If all this sounds really dumb to you, you’d be correct! Oddly, it doesn’t matter one whit while watching Battleship because the enormous energy and sheer enthusiasm of the film’s cast and creators beat you into submission until you find yourself loving every minute of the action almost despite yourself!

As with all the alien invasion films that have been released in the past few years, Battleship offers no explanation as to why the aliens suddenly start blowing up the surrounding ships. The reason we assume that they came to Earth at all was because we beamed them a message into space at their planet and they arrived in answer to that message. Unfortunately, we’re never told what the message was that was beamed to their planet; but is it too much to assume that it was a peaceful message? So why all the hostility? Well, they do land right smack dab in the middle of several Navel battleship fleets during a war exercise. I guess with all those big guns pointed at them, the aliens didn’t take that as a precursor to friendly conversation.

All joking aside, the battle sequences are quite exciting and because the aliens use a projectile like weapon, the battleships actually have a fighting chance. Not much of one, as the alien munitions appear to be almost infinite, but at least they have a fighting chance. One funny and odd thing about the alien projectiles – which fire whole at the ships, embed themselves into the hulls of the ships and then explode in synchronized succession – they look a lot like the pegs that were used in the original MB Battleship game to mark hits and misses. I can only assume this was intentional; but I’m a little surprised I didn’t hear any snickers in the (admittedly small) crowd in the theater.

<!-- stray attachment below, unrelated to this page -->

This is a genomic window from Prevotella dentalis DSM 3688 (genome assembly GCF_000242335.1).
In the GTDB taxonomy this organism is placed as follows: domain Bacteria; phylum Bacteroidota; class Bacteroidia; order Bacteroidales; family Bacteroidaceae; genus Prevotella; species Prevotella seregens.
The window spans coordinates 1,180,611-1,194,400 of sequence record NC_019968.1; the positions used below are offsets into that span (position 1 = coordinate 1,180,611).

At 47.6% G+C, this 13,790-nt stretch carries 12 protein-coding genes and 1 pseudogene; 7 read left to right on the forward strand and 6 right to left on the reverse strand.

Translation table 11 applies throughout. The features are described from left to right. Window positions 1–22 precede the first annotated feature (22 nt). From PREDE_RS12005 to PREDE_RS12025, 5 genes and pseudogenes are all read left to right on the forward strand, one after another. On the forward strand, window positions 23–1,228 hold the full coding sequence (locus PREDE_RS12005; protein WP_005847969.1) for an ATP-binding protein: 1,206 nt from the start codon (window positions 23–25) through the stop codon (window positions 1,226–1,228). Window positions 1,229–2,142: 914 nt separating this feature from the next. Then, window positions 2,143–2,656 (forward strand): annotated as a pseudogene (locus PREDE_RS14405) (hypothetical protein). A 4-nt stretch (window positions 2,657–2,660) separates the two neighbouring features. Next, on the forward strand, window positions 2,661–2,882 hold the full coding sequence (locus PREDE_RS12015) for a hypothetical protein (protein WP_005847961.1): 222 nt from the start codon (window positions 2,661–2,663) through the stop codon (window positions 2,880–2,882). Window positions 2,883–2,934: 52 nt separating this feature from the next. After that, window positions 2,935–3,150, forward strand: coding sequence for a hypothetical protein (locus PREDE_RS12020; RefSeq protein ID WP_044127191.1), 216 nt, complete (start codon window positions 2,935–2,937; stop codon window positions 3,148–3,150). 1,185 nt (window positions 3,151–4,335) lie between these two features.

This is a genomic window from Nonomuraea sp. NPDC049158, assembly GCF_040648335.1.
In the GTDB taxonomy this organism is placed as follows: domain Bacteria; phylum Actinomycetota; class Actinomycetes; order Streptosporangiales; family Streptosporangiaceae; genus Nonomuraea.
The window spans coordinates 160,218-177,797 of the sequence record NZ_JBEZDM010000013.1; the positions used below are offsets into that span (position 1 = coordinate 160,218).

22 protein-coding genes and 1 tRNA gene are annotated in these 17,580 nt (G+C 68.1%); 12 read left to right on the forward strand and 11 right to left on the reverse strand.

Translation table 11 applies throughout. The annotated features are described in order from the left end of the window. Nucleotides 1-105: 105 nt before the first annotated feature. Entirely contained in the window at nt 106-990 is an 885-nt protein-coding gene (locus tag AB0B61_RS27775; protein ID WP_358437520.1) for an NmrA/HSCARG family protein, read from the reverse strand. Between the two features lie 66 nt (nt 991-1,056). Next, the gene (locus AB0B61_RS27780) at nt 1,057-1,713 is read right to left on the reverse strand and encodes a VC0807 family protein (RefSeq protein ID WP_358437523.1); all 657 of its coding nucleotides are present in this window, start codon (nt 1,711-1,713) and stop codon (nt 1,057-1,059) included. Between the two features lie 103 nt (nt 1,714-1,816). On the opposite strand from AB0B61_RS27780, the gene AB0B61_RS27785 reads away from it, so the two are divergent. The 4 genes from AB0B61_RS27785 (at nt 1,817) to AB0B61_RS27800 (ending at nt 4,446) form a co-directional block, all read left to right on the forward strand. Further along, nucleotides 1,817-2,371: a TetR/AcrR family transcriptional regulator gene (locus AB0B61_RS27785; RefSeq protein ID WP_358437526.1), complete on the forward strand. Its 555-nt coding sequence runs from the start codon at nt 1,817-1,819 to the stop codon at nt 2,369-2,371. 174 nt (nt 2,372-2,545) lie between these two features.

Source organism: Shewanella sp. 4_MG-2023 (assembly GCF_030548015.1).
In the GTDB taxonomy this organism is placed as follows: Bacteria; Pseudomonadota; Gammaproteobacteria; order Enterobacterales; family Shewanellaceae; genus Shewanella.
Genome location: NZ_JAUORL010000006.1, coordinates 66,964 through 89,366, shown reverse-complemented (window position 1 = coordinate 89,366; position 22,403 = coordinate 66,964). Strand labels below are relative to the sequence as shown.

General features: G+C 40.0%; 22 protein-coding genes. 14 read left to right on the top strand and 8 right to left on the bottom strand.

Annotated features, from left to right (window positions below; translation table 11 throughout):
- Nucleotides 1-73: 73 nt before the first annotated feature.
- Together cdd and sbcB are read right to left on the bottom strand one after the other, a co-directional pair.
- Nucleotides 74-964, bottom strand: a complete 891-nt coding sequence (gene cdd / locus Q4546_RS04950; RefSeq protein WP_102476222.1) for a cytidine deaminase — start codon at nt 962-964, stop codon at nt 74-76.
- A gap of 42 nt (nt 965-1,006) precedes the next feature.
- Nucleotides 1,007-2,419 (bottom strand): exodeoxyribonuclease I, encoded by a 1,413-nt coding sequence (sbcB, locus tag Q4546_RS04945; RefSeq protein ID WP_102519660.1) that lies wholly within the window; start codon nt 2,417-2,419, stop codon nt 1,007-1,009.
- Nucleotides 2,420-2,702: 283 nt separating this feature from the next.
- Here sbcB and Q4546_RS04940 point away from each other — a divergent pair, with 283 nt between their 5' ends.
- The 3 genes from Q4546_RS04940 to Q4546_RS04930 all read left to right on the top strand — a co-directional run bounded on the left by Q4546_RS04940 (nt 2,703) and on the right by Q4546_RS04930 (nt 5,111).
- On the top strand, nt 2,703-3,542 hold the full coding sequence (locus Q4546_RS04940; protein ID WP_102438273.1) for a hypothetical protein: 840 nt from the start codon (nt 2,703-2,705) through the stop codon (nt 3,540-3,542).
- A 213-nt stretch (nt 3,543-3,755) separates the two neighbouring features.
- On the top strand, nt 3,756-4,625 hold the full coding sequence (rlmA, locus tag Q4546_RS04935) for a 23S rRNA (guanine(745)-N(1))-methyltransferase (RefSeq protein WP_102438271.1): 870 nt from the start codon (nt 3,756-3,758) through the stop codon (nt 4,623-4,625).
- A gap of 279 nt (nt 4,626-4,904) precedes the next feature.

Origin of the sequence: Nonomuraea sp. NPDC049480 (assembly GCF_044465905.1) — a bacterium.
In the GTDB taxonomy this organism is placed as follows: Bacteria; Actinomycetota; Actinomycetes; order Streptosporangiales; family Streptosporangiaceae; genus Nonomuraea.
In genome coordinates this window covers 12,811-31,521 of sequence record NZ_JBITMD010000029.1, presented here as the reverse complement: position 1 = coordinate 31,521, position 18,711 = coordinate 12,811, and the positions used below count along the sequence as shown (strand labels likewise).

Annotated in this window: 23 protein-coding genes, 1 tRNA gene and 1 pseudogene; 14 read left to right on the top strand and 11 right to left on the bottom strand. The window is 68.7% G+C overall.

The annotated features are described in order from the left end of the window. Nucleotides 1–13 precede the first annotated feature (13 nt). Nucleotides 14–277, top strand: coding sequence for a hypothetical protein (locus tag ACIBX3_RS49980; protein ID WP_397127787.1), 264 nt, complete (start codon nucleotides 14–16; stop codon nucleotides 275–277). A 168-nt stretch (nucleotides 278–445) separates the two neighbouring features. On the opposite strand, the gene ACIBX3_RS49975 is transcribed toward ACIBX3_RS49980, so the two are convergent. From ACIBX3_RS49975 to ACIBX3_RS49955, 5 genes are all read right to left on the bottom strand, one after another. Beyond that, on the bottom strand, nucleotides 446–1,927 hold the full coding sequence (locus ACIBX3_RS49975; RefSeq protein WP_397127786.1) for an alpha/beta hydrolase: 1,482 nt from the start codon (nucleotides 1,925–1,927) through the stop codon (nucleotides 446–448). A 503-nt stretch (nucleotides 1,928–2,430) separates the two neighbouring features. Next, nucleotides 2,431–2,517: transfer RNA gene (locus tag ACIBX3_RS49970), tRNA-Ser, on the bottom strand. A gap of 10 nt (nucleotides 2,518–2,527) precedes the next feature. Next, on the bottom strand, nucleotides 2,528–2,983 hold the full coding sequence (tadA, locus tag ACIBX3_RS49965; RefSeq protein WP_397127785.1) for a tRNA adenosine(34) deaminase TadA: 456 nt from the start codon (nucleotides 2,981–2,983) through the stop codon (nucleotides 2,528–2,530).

Battleship did not do well at the box office in this country. It only pulled in around $25 million dollars in its first weekend in the United States. With a reported $209 million dollar budget, Taylor Kitsch is already becoming known as a blockbuster killer. Between the disappointing John Carter and now Battleship, they say he can’t act and isn’t a strong enough actor to carry a major motion picture. I disagree with this assessment. Taylor is fine as a male lead. In Battleship, they went right for the James T. Kirk type if hero; the selfish bad-boy, who straitens out and learns leadership and teamwork in the military. They overdid the bad-boy stuff early in the movie; almost to the point of making him completely unlikeable. But his character does win you over eventually. Liam Neeson was obviously used to sell the film in commercials and have a “name” on the billboards, as he is sadly underutilized in the film. He has only a handful of scenes and he comes off as a one-note character as a result. The rest of the cast are good enough so that you root for them to victory, but none of them really stand out either.

The special effects are excellent to good. I liked the design of the ships and in particular the smaller ships. The large rolling tank-like spheres were cool and the destruction they unleashed was quite impressive. The alien’s attack was very defense oriented, as they only went on the offensive when attacked. I assume because there were only four spaceships, they felt they were outnumbered and had to wait until they could get their message into space for alien reinforcements.

I liked Battleship enough to recommend it for those inclined to be forgiving of simple emotional roller-coaster-ride type of sci-fi action films. If you want deeper, headier science fiction, look elsewhere. If you want lots of alien gun fights and explosions, with a feel-good ending straight out of the first Star Wars movie, than by all means watch Battleship!

TECHNICAL: Acting – 8 Directing – 8 Cinematography – 8 Script – 7 Special Effects – 10

VISCERAL: Visual – 9 Auditory – 9 Intellectual – 6 Emotional – 8 Involvement – 9